Serious Nonsense

Groundhog Lodges, Versammlinge, and Pennsylvania German Heritage

Paper or softback
William W. Donner
Published 30 Mar 2016
List Price £21.95



“My German grandmother, living in the Rhine valley, used to say, ‘If the badger sees his shadow on Candlemas Day (February 2), winter is going to stay for another six weeks. If not, there will be an early spring.’ This old Palatine country saying, which helped local farmers predict the weather, is nearly forgotten today. In Germany, only a few people know that this belief has been transplanted to Pennsylvania, where the groundhog has replaced the badger, and that a few thousand Pennsylvania Germans still use the old lore as a background to the celebration of their heritage and language every February. That is the story Bill Donner tells. This book will be a standard reference for researchers and for Americans with a Pennsylvania German background. And even in Germany—especially in the Palatinate—people will be interested in learning how this part of their local culture has been ‘Americanized’ over the years.”

—Michael Werner, publisher, Hiwwe wie Driwwe

“Pennsylvania German versammlinge, in particular the groundhog lodges, are the most important public expression of Pennsylvania German heritage today. Combining solid research with extensive fieldwork, William Donner has produced an impressive study of this fascinating movement that deepens our understanding not only of the Pennsylvania Germans, but of American folklife and vernacular culture more generally.”

—Mark Louden, University of Wisconsin

“Donner opens the doors of the groundhog lodges and shows us the captivating look, feel, and sound of the lodges’ sometimes serious, sometimes jolly, always meaningful festivities. His riveting narrative and eye-opening photographs reveal, as no one to date has done before, the cultural dynamics of Pennsylvania German language, tradition, and identity within a changing world. This is a marvelous book, not just about a fascinating Pennsylvania German institution and its activities, but ultimately about organizing heritage in and out of the public eye.”

—Simon J. Bronner, Pennsylvania State University

“Building on Steven Nolt’s Foreigners in Their Own Land: Pennsylvania Germans in the Early Republic, Donner’s short book successfully connects academic interest in Pennsylvania German traditions with ongoing Deitsch events.”

—B. B. Pfleger, Choice

“Donner has provided an informative exploration of Pennsylvania German culture in Serious Nonsense. His training as an anthropologist is evident in his exploration of groundhog lodges and versammlinge, as he analyzes them from a cultural perspective and compares the activities to those he observed while researching in the Solomon Islands. The book is well illustrated with copies of program covers, photographs of meetings and groundhogs, and music and lyrics to the ‘Schnitzelbank’ song. Anyone who has Pennsylvania German heritage—or even those who do not—will enjoy Serious Nonsense.”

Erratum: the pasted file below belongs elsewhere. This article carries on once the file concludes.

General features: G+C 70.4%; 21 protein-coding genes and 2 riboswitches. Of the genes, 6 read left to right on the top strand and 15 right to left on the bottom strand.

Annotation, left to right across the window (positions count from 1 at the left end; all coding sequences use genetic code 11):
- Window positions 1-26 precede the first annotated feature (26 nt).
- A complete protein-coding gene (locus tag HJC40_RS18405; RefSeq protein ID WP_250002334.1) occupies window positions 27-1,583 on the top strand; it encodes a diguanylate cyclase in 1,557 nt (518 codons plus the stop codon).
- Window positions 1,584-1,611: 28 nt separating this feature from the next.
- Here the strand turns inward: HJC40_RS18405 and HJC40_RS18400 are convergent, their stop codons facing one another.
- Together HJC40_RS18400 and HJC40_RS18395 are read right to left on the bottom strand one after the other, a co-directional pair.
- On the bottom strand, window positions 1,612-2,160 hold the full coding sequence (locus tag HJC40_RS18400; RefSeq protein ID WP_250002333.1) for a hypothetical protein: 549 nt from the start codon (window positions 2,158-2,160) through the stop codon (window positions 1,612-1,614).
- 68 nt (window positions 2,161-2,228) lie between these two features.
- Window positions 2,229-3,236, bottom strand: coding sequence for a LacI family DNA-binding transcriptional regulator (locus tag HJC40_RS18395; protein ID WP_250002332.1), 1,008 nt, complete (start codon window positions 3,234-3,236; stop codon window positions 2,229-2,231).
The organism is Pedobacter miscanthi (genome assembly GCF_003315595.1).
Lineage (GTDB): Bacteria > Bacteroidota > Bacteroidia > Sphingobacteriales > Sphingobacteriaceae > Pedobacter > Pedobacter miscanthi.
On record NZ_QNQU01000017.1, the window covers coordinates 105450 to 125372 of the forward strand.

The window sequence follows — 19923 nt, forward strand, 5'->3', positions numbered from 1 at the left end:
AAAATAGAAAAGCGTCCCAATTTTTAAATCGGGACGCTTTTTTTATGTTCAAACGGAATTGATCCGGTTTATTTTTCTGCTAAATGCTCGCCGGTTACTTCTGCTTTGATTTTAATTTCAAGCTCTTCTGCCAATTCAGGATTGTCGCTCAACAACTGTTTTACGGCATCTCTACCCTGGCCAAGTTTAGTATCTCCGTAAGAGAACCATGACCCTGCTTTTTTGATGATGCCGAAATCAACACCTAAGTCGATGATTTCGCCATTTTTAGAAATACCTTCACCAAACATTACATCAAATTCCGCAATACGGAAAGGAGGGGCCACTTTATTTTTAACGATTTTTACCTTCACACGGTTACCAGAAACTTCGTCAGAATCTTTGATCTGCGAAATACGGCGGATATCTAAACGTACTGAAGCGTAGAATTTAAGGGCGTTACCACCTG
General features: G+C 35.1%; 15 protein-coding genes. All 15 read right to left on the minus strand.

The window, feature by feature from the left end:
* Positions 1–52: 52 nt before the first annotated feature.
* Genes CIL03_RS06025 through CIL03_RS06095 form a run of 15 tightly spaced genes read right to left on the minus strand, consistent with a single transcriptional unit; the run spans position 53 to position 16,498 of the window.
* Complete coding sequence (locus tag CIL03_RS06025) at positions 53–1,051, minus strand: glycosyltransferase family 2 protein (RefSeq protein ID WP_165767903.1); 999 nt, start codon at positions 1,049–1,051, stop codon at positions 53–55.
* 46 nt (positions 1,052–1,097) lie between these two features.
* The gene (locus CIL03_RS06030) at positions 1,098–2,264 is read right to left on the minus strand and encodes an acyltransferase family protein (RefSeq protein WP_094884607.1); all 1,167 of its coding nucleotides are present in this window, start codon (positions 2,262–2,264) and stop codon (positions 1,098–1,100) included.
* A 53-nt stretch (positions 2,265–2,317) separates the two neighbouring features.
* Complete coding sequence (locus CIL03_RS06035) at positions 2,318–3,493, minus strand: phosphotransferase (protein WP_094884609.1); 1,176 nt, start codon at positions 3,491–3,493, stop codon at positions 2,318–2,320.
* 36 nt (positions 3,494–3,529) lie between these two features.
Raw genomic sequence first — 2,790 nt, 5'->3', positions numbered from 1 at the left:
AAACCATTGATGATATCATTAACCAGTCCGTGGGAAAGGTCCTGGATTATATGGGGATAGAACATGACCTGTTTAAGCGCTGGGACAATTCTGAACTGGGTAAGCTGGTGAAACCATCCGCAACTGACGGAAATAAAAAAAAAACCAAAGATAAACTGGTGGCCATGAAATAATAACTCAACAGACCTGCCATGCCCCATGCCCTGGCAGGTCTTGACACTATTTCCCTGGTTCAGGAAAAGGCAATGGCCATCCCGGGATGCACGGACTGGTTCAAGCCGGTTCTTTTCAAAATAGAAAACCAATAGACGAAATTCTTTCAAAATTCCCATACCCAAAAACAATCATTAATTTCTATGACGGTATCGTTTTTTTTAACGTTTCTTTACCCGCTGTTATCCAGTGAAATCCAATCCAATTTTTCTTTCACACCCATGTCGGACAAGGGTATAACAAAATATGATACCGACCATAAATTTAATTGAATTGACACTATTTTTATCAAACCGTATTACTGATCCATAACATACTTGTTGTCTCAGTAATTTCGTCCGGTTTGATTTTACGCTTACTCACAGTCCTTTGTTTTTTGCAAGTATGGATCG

—Karen Guenther, H-Penn

“Donner has developed a topic that few outside of the Pennsylvania German community know about. Indeed, not even all Pennsylvania Germans are aware of where and why so many men spend their evenings enjoying what Rahn called ‘sensible nonsense’ at the Versammlinge and lodge meetings. Donner has expanded our knowledge of Pennsylvania German culture. His book is a valuable contribution to the increasing volume of enlightening literature about Pennsylvania Germans.”

—John B. Frantz, Pennsylvania History

Versammlinge—community events filled with songs, performances, speeches, and skits that celebrate Pennsylvania German heritage and culture—are held entirely in the Pennsylvania German Deitsch language. Some, the “groundhog lodges,” feature a ceremony honoring the groundhog, while others do not. These unique meetings, expressions of a distinctive ethnic identity in the context of a rapidly changing society, have become a traditional mainstay among Pennsylvania Germans who have worked to preserve their language and culture into the twenty-first century.

Serious Nonsense introduces readers to Pennsylvania German cultural practices that tourists rarely see and that outsiders, including most scholars, rarely learn about. The book explores the origins of the versammlinge and details the practice’s significance since the 1930s, when the first meetings of the Pennsylvania German groundhog lodges were held. Much as they did then, versammlinge today follow a pattern of prayers, patriotism, and speeches extolling values associated with Pennsylvania German identity, as well as theatrical and oral events that humorously contrast a simpler past with a more complex and confusing present. And the groundhog lodges feature one Pennsylvania German tradition that has become familiar in popular culture: groundhog weather prognostication.

List of Illustrations



1 The People and Language That the Versammlinge Celebrate

2 Making Tradition: The Origins and Development of the Versammlinge

3 “Let Us Deitsche Be What We Are”: The Structure of Versammling Events

4 Theatricality: Performing Tradition

5 The Message of the Versammlinge: The Reverend Clarence Rahn and the Main Speech

6 Region and Nation: Contexts for the Versammling Movement

7 The Future of Pennsylvania Germans and Their Versammlinge





William W. Donner is Professor of Anthropology at Kutztown University.